The survey of white (n = 227), Indian and Pakistani (n = 233) and African Caribbean (n = 213) adults aged 18–59 years living in Leeds, UK was part of a larger study which aimed to examine the relationship between ethnicity, health and SEP carried out as part of the Economic and Social Research Council Health Variations Program. Details of the study sample have been reported previously. Electoral wards were divided into three groups by Townsend score, which combines measures of unemployment, car ownership, home ownership and household crowding. Seven high, medium and low deprivation wards were selected. General practice lists were seen to provide the most appropriate, reliable and up to date sampling frame. In addition, such lists contained the information needed to stratify the sample by age-band and gender. A total of 30 practices were selected; of these 20 agreed to give us access to their practice lists for sampling purposes. The 10 practices that declined to participate were not markedly different than those that did. The practice response rate did not vary between wards.
There is no statutory requirement for primary care to collect data on ethnicity. In the absence of ethnic monitoring, different approaches needed to be taken to identify people to be included in the white sample and the Indian and Pakistani sample, compared to the African-Caribbean sample. In the current study, names were used to allocate individuals to the White and the Indian and Pakistani groups from which random samples were drawn. Patients with South Asian names were identified with the aid of a software package (Nam Pehchan sensitivity 88–96% and Positive predictive validity of 59–67% against names from Yorkshire),  with additional manual confirmation by team members familiar with South Asian names. In the current study, patients were allocated to the African-Caribbean sample based on recall by practice staff.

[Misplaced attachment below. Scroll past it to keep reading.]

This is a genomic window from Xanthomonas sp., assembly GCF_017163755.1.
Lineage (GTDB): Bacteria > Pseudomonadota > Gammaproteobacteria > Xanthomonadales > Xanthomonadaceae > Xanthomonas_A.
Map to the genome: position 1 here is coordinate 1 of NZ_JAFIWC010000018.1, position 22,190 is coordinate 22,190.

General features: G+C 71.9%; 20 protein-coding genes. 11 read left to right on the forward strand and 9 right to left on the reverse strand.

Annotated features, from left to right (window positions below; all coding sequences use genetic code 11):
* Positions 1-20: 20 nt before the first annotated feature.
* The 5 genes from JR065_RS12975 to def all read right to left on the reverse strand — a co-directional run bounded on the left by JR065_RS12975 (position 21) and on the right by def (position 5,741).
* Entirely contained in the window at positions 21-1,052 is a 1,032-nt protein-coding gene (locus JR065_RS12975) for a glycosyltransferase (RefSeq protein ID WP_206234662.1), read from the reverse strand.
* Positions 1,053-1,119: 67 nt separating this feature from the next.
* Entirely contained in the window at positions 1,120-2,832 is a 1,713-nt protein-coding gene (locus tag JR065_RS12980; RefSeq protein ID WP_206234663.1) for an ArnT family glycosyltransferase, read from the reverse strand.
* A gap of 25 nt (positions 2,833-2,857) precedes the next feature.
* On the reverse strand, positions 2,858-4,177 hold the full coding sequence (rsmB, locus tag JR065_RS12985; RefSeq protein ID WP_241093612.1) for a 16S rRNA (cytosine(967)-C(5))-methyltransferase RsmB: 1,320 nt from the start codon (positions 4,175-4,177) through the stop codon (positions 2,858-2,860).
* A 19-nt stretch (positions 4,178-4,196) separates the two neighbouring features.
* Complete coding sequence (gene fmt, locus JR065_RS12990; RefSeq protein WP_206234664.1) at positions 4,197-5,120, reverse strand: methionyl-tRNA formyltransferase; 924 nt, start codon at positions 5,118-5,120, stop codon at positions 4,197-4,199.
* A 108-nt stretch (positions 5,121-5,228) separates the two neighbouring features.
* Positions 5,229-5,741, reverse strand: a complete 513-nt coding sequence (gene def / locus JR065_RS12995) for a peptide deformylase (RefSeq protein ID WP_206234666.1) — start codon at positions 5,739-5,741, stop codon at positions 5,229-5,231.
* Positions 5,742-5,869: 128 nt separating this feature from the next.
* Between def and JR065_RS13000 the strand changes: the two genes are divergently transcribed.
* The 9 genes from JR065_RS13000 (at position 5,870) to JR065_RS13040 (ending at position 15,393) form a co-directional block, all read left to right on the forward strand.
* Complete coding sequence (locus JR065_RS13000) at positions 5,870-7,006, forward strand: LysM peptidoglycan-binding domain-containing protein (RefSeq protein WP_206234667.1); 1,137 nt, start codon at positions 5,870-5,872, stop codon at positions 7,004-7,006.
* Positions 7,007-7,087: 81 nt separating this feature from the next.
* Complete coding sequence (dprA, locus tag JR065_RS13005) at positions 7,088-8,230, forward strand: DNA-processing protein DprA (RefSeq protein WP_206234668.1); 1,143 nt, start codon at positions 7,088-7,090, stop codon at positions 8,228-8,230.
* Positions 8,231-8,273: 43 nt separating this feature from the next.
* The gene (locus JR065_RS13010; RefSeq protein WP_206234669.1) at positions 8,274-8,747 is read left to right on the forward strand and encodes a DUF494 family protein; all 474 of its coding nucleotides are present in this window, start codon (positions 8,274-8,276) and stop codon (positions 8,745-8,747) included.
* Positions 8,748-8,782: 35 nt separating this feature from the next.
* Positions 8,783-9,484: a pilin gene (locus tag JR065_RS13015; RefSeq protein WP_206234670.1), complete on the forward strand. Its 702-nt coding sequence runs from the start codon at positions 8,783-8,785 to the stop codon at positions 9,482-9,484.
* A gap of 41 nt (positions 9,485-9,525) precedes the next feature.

Following difficulties in reaching the required numbers, additional interviews were undertaken using quotas to ensure that the sample had an appropriate level of representation of each group. This involved targeting potential interviewees living around a number of identified sampling points through random walks as well as snowball sampling in the electoral wards. Response rates for the pre-selected sample were 27.1% and 41.3% for the quota sample. The overall response rate was 33%. The proportion of people selected by each recruitment method varied between ethnic group (Primary sample: white = 42.5%, Indian Pakistani = 57.1%, African Caribbean = 50.5%). There was no interaction between ethnicity and sample strategy on any socioeconomic variable except home ownership. Among white people the primary sample were slightly more likely than people in the quota sample to own their own homes but the opposite was true for minority ethnic groups.
The ethnicity designation of participants was confirmed using self-identified categorisations that were then mapped into the 2001 census categories. The results are presented here for White, African-Caribbean groups, and, due to small numbers, for Indians and Pakistanis as one group. People of mixed origin were generally assigned to minority rather than white groups. Of the 247 White participants, 241 identified as British, 2 as Irish, 1 as French and 3 as other White. Of the 232 Indian and Pakistani participants, 92 identified themselves as Indian, 129 as Pakistani, 3 as African, 2 as any other Asian background, 1 as Any other mixed background; 1 as British, 1 as British Sikh 1 as East African Asian and 2 as White and Asian. Of the 212 African-Caribbeans, 167 identified themselves as Caribbean, 21 identified themselves as African, 3 as Black British, 7 as British Caribbean and 6 as of other black backgrounds. The remainder identified themselves as being of mixed origin, including 8 as White and Black Caribbean. Each person was only allowed to be in one category. People identifying in two categories where one was a minority were allocated to the minority group. Small sample size meant that there were only sufficient numbers for three groups; White, African Carribbean and Indian and Pakistani. This may limit the generalisability of the results and potentially subgroup differences within ethnic groups.